Wednesday, December 19, 2012

IT OFFENDS PEOPLE: I don't mean to step on TPE's post about Bork, but many of us who both write on and read this blog are alumni of the University of Chicago law school, and Bork was both an alumnus and a participant in some important parts of the school's history, and -- without touching on any of the stuff that would require invocation of The Rule -- I wanted to add two additional thoughts:

On Bork as a young man:  Abner Mikva, who taught at the the U of C at the same time that many of us were enrolled there, was a law school classmate and long-time close friend of Bork despite their divergent political views, and he told many fond stories of Bork (including that, in preparation for Bork’s confirmation process, Mikva had advised Bork to “Get rid of the beard – it offends people”).  My favorite was from the famed antitrust class that (future Attorney General) Edward Levi taught for four days a week and seminal U of C economist Aaron Director untaught on the fifth day.  One day, Director made the argument that rent-control laws were bad because they ended up pricing the people they were supposed to help out of the market in the first place, so those laws should never be enacted.  At the end of class, Bork rushed to the lectern, and asked, breathlessly (as Mikva tells it), “but what about the poor widows?  Would you get rid of the rent control laws and put them out on the street?”  “Young man,” Director reportedly replied, “I said you should never enact rent control laws. I didn’t say anything about getting rid of them.”  When I heard the story, Mikva added, with a chuckle, “Bork, he was the biggest bleeding-heart liberal of us all.”* 

On Bork as a writer:  In law school, one of my favorite things about law books was their comprehensive and effusive acknowledgements sections.  The double-acknowledgements section in my version of Bork’s The Antitrust Paradox, which reprinted the original acknowledgements and then added a second acknowledgements section for the anniversary edition, was, to my mind, the pinnacle of this art.  It had a beginning and an ending (if no middle) and told a tale that included friendship, camaraderie, conflict (regarding the reaction to the original publication of the book), triumph, and actual unexpected heartbreak (the death of Bork’s wife).  It was a short thank-you note with all the flavors of a decent novel.  Whatever else one thinks about Bork, and people have certainly thought about him a lot, that acknowledgements section framed him for me in a light in which I think most people (other than Mikva) usually didn’t see him.

*I cannot vouch either for the accuracy of the story as originally told to me or for the accuracy of my recollection of the story.  It was a long time ago. 


  1. Marsha3:23 PM

    I had often heard - and been confused by - the fact that Bork and Mikva were law school classmates, as Mikva is '51 and Bork is '53. While researching the obit today, I discovered that they, in fact, started school together in '48, but Bork got called up by the Marines and he left for two years after their 2L year, returning to graduate in '53. Mystery solved.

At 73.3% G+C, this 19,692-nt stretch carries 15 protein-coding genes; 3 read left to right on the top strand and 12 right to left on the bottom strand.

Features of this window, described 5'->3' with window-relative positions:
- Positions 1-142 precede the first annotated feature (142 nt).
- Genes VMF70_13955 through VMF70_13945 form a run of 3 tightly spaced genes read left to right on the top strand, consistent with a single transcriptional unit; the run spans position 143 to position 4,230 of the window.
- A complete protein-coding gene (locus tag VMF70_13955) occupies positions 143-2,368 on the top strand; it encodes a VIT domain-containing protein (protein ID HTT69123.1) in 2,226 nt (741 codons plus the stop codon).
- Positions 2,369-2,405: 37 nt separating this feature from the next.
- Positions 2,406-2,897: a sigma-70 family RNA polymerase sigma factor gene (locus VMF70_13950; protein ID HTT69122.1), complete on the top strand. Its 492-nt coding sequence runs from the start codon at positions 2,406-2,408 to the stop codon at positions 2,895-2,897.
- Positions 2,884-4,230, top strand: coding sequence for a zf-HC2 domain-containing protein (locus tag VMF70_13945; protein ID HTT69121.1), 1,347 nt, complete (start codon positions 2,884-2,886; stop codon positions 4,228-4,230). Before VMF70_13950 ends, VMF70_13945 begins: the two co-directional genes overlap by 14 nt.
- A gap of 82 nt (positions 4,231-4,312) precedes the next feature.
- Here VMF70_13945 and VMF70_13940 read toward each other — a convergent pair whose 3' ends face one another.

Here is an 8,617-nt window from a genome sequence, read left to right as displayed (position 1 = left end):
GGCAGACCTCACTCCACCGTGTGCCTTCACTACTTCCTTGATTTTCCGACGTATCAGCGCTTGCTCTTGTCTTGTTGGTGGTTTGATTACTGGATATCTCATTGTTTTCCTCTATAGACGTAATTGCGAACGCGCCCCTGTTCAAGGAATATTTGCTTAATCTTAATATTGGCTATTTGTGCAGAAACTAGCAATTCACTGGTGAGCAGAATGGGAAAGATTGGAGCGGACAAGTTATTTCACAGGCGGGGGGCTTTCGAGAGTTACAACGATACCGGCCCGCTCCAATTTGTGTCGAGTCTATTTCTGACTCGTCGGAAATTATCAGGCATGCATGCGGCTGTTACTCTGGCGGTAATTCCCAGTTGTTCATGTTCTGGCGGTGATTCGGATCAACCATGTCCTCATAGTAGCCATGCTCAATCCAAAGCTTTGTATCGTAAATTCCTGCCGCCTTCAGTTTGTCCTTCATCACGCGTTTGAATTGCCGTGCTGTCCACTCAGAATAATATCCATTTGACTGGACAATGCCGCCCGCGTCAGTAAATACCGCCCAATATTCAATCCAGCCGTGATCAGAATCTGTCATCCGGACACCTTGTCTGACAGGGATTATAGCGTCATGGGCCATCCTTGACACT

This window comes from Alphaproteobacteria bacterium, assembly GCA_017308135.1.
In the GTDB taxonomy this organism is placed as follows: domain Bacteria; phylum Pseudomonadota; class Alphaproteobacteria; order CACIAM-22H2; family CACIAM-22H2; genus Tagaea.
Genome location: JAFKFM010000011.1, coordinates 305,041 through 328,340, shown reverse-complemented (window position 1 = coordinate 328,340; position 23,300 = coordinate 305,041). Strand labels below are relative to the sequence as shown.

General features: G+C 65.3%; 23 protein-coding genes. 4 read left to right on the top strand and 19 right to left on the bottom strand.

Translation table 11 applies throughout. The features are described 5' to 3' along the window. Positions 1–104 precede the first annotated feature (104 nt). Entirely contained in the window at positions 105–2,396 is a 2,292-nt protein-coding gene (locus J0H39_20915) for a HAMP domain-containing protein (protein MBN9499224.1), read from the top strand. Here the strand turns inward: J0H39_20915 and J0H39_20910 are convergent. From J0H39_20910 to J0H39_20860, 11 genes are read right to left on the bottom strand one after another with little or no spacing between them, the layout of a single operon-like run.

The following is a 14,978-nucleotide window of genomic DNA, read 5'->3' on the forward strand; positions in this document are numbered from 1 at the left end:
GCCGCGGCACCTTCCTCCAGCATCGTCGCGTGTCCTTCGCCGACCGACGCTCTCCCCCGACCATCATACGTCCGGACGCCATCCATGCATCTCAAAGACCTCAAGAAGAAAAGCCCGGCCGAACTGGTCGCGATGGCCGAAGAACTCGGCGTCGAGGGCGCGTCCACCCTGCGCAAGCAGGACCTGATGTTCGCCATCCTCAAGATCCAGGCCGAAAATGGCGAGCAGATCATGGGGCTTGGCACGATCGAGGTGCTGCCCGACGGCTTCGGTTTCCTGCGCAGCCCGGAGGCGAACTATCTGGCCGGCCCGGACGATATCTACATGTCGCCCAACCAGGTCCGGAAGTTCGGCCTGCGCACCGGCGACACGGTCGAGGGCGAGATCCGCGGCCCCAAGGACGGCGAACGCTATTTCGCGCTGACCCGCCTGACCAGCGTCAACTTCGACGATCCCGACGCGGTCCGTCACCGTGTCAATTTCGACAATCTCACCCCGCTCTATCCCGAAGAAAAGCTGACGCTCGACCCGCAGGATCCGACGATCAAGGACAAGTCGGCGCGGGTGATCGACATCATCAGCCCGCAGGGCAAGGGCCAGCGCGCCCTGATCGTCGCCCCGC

Thanks for the stories, Isaac. I'll have to go find those acknowledgements.

  2. The Pathetic Earthling4:22 PM

    I do recall the bit in Tempting of America where Bork relayed that people would come up to him and thank him for talking more openly about using condoms confusing him, apparently, with C. Everett Koop.

  3. isaac_spaceman4:43 PM

    How could people confuse them? Sure, the beard, but the most distinctive thing about Koop was the fact that he started the ridiculous tradition of the Surgeon General wearing the uniform of an actual general.

  4. Surgeon General Koop revived the tradition of wearing the ceremonial uniform on a regular (non-ceremonial) basis, which is arguably silly. But the head of the Public Health Service, along with everyone one of the Public Health Service's commissioned officers, always has and will wear dress blues for formal occasions. They also all get saluted by enlisted military personnel, have DOD-style decals on their windshield, get into O-clubs, have comparable diplomatic standing, and are treated like military officers in most contexts. Same thing with the NOAA.

  5. The Pathetic Earthling6:15 PM

    If people were confused by the beard alone I think it's plausible they wouldn't be disabused of that confusion by the lack of insignia.

  6. And one could certainly argue that considering the staggering level of their responsibilities, they deserve it.

  7. isaac_spaceman12:39 PM

    Not everybody with a lot of responsibility (even in the government) should be treated as a military officer. I don't think people who are not in the military should bear military rank or wear military uniforms. If you were at no point a lieutenant, you should not ever become a general. And I don't think the Secretary of State or the chief of the FBI or the White House Chief of Staff -- all people who have responsibilities greater than that of the Surgeon General -- should get to wear uniforms either. If you're a civilian in a civilian post, wear civvies.

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